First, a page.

What is Athletic Training?
Athletic trainers are recognized as allied health professionals under the American Medical Association. They work directly under a physician in order to make decisions about their patients’ participation in activities after an injury has occurred. Athletic trainers not only work with athletes but they also work with physically active people of all ages. You may also see athletic trainers in the industrial setting, military, reality television, and many other exciting places. What do athletic trainers do you might ask? They work with their patients on prevention, diagnosis, assessment, treatment, and rehabilitation of injuries. Athletic trainers are usually working with their patients through every step of their injury recovery period from being the first responder at the time of injury to being the person who assists them with returning to the playing field.
- You must have at least a bachelor’s degree or entry-level master’s degree from a CAATE Accredited athletic training education program and have passed the Board of Certification exam.
- Although it is not required, you may also obtain a master’s and a doctorate in athletic training.
Interesting Facts You May Not Have Known About Athletic Training?
First Female AT working in the NFL – Ariko Iso (Pittsburgh Steelers)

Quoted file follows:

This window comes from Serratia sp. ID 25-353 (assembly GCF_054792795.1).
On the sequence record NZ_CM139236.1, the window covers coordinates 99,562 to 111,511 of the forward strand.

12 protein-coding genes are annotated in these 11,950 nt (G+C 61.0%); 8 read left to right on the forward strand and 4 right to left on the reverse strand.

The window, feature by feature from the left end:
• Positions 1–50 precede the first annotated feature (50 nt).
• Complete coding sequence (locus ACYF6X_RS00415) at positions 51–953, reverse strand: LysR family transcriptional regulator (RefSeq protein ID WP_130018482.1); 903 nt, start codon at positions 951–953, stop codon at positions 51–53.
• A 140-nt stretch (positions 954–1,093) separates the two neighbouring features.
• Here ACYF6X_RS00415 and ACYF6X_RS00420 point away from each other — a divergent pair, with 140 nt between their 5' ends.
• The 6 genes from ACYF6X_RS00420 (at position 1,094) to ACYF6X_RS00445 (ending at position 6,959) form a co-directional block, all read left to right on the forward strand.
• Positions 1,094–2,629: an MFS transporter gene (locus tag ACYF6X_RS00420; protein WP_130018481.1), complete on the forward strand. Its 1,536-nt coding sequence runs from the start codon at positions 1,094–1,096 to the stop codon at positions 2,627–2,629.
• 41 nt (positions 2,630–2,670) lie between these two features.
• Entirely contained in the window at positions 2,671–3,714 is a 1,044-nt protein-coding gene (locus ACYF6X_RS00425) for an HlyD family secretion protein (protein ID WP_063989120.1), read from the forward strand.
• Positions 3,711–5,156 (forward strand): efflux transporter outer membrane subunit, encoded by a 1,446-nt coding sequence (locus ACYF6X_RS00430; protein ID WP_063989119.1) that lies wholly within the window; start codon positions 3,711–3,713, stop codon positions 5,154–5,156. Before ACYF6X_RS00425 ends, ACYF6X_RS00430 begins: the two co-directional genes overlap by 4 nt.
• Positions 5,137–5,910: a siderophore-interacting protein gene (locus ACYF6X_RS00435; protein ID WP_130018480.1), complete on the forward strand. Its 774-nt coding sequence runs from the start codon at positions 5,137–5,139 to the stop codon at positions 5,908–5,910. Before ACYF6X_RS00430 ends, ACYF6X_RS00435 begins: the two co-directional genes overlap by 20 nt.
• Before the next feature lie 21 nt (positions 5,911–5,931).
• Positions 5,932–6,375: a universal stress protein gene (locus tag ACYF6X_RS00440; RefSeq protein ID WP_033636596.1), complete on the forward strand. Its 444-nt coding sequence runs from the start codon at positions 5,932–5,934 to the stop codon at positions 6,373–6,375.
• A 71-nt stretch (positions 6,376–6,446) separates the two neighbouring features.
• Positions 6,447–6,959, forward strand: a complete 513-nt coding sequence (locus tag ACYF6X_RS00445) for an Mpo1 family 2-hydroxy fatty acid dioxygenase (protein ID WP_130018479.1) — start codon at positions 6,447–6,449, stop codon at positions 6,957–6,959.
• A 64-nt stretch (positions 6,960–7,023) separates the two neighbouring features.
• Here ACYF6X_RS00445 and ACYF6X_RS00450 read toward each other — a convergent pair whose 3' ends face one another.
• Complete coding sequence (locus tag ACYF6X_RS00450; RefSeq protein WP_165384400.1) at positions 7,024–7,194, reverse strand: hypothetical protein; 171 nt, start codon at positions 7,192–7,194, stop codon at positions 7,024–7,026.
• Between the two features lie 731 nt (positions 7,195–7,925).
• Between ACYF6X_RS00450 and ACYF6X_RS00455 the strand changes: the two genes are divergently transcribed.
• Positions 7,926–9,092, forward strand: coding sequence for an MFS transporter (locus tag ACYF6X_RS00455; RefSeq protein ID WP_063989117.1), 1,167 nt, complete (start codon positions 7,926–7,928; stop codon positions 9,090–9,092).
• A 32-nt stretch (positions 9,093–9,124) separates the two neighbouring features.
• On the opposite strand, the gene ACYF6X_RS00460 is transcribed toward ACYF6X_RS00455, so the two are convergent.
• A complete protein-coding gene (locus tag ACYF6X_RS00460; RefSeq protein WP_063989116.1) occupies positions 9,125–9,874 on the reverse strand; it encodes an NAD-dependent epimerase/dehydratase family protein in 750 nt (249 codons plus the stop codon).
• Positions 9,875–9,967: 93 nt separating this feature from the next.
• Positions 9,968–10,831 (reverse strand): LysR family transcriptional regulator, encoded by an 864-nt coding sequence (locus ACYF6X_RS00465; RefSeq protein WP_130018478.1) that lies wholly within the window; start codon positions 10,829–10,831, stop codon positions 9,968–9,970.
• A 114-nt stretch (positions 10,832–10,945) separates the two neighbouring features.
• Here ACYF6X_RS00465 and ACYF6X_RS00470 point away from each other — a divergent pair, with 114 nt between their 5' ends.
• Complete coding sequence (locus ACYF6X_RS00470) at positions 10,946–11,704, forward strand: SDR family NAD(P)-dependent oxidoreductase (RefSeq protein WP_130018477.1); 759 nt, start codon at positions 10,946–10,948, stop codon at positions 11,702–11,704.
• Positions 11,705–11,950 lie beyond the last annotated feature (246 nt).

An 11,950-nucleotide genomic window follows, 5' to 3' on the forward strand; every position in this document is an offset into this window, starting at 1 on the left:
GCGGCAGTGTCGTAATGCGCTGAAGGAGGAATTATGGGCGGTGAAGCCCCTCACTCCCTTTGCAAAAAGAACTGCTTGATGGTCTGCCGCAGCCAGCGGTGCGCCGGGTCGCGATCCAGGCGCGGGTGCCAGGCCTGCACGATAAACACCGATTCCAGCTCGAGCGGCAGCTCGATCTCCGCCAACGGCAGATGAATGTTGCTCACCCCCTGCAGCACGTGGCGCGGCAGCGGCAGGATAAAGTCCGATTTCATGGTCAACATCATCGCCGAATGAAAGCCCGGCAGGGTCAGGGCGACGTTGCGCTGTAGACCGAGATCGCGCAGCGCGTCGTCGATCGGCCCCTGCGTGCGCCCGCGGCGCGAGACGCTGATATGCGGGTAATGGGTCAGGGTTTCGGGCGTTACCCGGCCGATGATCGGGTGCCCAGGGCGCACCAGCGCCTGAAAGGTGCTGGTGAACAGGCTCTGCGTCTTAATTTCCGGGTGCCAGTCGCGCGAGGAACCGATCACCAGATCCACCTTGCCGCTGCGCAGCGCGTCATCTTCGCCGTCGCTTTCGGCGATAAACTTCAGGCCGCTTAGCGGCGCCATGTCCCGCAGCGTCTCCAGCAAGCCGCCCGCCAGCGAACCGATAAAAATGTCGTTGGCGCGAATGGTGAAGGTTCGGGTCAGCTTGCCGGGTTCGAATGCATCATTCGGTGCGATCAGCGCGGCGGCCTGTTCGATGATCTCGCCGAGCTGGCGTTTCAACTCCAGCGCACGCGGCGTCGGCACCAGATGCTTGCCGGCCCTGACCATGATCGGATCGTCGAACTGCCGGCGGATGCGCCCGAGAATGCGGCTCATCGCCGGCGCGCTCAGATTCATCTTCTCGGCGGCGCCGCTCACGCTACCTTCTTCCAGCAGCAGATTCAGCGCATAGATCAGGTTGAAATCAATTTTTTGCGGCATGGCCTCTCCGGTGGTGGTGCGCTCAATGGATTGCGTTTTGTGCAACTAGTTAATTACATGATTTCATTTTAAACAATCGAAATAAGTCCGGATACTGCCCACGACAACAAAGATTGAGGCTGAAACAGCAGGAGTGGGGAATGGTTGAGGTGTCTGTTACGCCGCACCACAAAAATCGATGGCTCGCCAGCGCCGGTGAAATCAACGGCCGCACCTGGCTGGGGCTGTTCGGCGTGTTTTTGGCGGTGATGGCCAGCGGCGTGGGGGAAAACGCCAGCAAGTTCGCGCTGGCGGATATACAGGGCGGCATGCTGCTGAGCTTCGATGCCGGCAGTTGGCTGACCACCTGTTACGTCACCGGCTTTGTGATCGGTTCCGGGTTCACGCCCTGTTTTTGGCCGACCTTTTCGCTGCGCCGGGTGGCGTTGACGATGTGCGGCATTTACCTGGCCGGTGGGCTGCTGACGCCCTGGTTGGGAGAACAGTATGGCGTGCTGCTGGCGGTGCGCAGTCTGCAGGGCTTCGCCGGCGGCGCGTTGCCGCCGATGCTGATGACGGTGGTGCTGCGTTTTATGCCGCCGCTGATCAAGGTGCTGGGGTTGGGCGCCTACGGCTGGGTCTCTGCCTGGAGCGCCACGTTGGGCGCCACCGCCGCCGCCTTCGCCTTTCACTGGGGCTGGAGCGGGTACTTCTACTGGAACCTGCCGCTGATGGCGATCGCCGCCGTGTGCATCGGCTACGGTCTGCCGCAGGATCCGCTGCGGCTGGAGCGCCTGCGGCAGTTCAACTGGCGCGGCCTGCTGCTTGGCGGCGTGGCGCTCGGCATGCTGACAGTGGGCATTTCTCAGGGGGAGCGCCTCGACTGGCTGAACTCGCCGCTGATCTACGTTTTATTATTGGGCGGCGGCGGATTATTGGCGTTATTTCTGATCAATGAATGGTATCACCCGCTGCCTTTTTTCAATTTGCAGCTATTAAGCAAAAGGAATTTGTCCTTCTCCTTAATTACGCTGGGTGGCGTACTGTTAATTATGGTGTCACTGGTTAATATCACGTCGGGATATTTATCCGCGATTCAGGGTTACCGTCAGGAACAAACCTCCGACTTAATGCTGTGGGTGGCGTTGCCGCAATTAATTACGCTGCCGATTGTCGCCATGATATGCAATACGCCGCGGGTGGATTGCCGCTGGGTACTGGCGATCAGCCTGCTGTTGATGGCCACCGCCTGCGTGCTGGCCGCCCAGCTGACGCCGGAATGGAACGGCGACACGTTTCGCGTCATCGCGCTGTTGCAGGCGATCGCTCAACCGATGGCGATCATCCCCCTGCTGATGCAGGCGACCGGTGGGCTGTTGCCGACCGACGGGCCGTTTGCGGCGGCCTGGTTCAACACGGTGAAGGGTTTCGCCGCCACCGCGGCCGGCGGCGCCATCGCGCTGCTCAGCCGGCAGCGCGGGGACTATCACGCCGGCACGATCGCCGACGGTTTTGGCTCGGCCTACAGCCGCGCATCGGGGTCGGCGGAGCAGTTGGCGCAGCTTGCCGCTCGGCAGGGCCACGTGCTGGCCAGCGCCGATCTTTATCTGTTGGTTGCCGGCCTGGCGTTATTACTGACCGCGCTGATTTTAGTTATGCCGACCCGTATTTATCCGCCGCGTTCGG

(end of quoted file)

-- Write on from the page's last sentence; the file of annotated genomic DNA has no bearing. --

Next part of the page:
Unique Job Settings:
Industrial Setting: Coca-Cola, Frito-Lay, Kodak, Fed-Ex, General Electric, General Motors, John Deere, Johnson & Johnson, Disney Wide World of Sports, Kennedy Space Center RehabWorks, Extreme Sports (X-Games), Biggest Loser, American Gladiators, Radio City Rockettes
- Biggest Loser Athletic Trainer (Currently 4 Seasons)
- 2 decades with professional sports: Cincinnati Reds, Pittsburgh Pirates, Chicago Cubs
- US Men’s Open Tennis Tournaments
- Also worked with American Gladiators
- Radio City Rockettes
- Also with the Blue Man Group
- Once a Radio City Rockette herself
- Biggest challenge: Preventing her dancers from injury when they perform 17+ times/week
- ESPN director of Sports Medicine and X-Games athletic trainer
- Director of sports medicine since 1995
- Works Timber Games, Fly fishing competitions, and bass competitions
- Fastly Growing: 2006-2016 21% increase, above average for other professions
- Settings with the best prospects to get into: health care industry, other industries
- More than 50% of ATCs work outside of the school athletic settings and provide services to people of all ages.
NATA: What is Athletic Training?
Bureau of Labor Statistics